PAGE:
For years, we have known black holes as mysterious objects that consume whatever comes around their event horizon without burping out anything from their inside. However, astronomers were fascinated with the recent discovery of a black hole spewing out the remains of a star it devoured three years ago. In October 2018, astronomers observed a black hole located approximately 665 million light years from Earth consuming a star that moved too close to its event horizon. Although astronomers were fascinated by this event, they were not surprised as they have witnessed many encounters between stars and black holes in the past.
Almost three years after ripping apart this star, that same black hole was discovered lighting up the skies with the star’s remains. Scientists revealed that the blackhole hasn’t consumed anything since 2018. Hence, they are sure that the black hole is actually vomiting the star it consumed three years earlier. A team of Harvard Scientists led by Yvette Cendes, a research associate at the Center for Astrophysics | Harvard & Smithsonian (CfA), conducted this new study and were amazed by the outcome.
“This caught us completely by surprise — no one has ever seen anything like this before,” says Yvette Cendes.
Based on data collected from observing this event, the team finalized that the black hole is currently emitting materials moving at almost half of the speed of light. However, they have always wondered by it took the blackhole years before ejecting the star it consumed earlier. In fact, scientists across the world have never seen anything like this before.
How the team of scientists conducted the research
Scientists across the world understand that black holes possess the ability to consume any object that comes closer to its event horizon. The process whereby a star is consumed while making a closer approach to a supermassive black hole is referred to as tidal disruption events (TDEs). Scientists often use highly sophisticated telescopes to observe this event from the earth.
A team of scientists recently visited the Very Large Array (VLA) in New Mexico to analyze tidal disruption events (TDEs) happening in the Cosmos. While analyzing the radio data observed by the telescope, they discovered the unusual outburst and were amazed by it. The data also revealed that the blackhole had strangely reanimated in June 2021. The team of scientists was inspired to study the event even further to obtain more information.
“We applied for Director’s Discretionary Time on multiple telescopes, which is when you find something so unexpected, you can’t wait for the normal cycle of telescope proposals to observe it,” Cendes explains to discovery. “All the applications were immediately accepted.”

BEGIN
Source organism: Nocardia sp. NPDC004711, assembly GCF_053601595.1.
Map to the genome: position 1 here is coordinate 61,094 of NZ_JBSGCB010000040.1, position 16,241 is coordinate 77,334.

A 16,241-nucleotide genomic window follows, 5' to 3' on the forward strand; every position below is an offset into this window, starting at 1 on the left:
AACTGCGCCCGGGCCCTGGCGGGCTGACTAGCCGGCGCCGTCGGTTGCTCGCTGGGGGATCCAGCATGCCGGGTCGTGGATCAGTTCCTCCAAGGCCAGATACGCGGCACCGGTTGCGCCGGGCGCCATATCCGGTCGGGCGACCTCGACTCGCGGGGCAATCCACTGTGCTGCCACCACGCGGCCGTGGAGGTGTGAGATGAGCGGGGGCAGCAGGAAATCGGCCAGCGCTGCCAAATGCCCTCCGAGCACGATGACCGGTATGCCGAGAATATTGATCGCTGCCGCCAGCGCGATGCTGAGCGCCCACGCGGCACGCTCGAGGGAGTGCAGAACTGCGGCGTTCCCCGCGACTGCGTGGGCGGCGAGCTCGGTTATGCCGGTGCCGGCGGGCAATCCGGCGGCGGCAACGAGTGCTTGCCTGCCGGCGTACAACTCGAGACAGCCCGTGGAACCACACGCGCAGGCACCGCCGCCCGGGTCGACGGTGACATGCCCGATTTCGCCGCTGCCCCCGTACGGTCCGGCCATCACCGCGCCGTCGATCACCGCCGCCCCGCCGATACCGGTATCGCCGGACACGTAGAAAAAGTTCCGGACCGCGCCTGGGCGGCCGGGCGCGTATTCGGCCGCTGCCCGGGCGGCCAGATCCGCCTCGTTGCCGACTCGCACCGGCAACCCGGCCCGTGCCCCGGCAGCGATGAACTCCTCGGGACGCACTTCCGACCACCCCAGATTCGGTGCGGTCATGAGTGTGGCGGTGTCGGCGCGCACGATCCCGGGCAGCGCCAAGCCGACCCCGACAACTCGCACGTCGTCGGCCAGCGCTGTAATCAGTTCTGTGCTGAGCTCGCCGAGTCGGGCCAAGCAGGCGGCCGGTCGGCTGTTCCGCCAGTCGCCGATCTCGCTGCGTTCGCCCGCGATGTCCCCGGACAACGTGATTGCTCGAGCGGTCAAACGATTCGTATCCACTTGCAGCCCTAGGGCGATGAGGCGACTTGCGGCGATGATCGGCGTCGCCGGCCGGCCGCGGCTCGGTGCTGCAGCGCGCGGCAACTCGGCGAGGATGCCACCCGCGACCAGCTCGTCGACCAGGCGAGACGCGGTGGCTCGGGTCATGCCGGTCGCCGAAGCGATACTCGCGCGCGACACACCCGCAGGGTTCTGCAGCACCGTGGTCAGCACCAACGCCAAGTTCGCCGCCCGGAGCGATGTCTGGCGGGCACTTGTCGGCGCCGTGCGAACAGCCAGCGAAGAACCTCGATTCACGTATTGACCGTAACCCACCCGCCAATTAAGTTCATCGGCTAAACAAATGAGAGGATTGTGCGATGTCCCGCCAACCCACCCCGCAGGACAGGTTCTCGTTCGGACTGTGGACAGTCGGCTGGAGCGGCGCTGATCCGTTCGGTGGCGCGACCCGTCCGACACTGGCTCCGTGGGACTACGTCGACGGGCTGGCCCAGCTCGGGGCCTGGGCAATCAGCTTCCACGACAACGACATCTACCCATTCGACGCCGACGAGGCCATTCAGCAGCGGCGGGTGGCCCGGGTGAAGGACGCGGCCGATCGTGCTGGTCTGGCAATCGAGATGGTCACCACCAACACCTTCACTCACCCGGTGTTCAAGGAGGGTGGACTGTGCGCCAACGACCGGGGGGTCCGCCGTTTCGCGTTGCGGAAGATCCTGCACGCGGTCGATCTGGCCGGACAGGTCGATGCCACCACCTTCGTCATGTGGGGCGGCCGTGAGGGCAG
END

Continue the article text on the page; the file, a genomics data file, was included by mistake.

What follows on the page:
To obtain more data from the observation, the team analyzed the AT2018hyz data and the recent observations of TDE in multiple wavelengths using instruments of the VLA, MeerKAT in South Africa, the Chandra X-Ray Observatory, the ALMA Observatory in Chile, the Neil Gehrels Swift Observatory in Space, and the Australian Telescope Compact Array in Australia. Based on their radio observations, the team was more fascinated with the outcome of this new study.
“We have been studying TDEs with radio telescopes for more than a decade, and we sometimes find they shine in radio waves as they spew out material while the star is first being consumed by the black hole,” says Edo Berger, professor of astronomy at Harvard University and the CFA, and co-author on the new study. “But in AT2018hyz there was radio silence for the first three years, and now it’s dramatically lit up to become one of the most radio-luminous TDEs ever observed.”
Generally, TDEs often emit light whenever they occur. When a star moves closer to a blackhole, strong gravitational forces will start to stretch out the star. Because of this powerful stretch, the elongated materials of the star will begin to move around the black holes and eventually heats up. This occurrence will create a unique flash of light at astronomers can observe from millions of light years away from earth.
Over the years, scientists have discovered that some spaghettified material of a stellar object may be discharged back into space, as black holes exist as messy eaters. This implies that not every part of the star they attempt to eat passes through their mouths. Some remaining parts of the object will be thrown back into space. However, the emission of the remaining undigested materials is often thrown black into space immediately after a TDE occurs.
Astronomers have not witnessed an outflow that takes years to occur. Hence, while analyzing the outcome of this event, scientists conclude that the black hole appears to be burping out a part of the star it consumed years ago. The team of scientists carefully analyzed the outflow and concludes that it travels up to 50 percent of light speed. But Cendes says that this is quite unusual as most TDEs create an outflow that moves at 10 percent of the speed of light.
“This is the first time that we have witnessed such a long delay between the feeding and the outflow,” Berger says. “The next step is to explore whether this actually happens more regularly and we have simply not been looking at TDEs late enough in their evolution.”
This new study will help astronomers across the world to understand more about how black holes eat stars and digest them according. The team of scientists published the outcome of the new study in the Astrophysical Journal. What do you think about this fascinating discovery?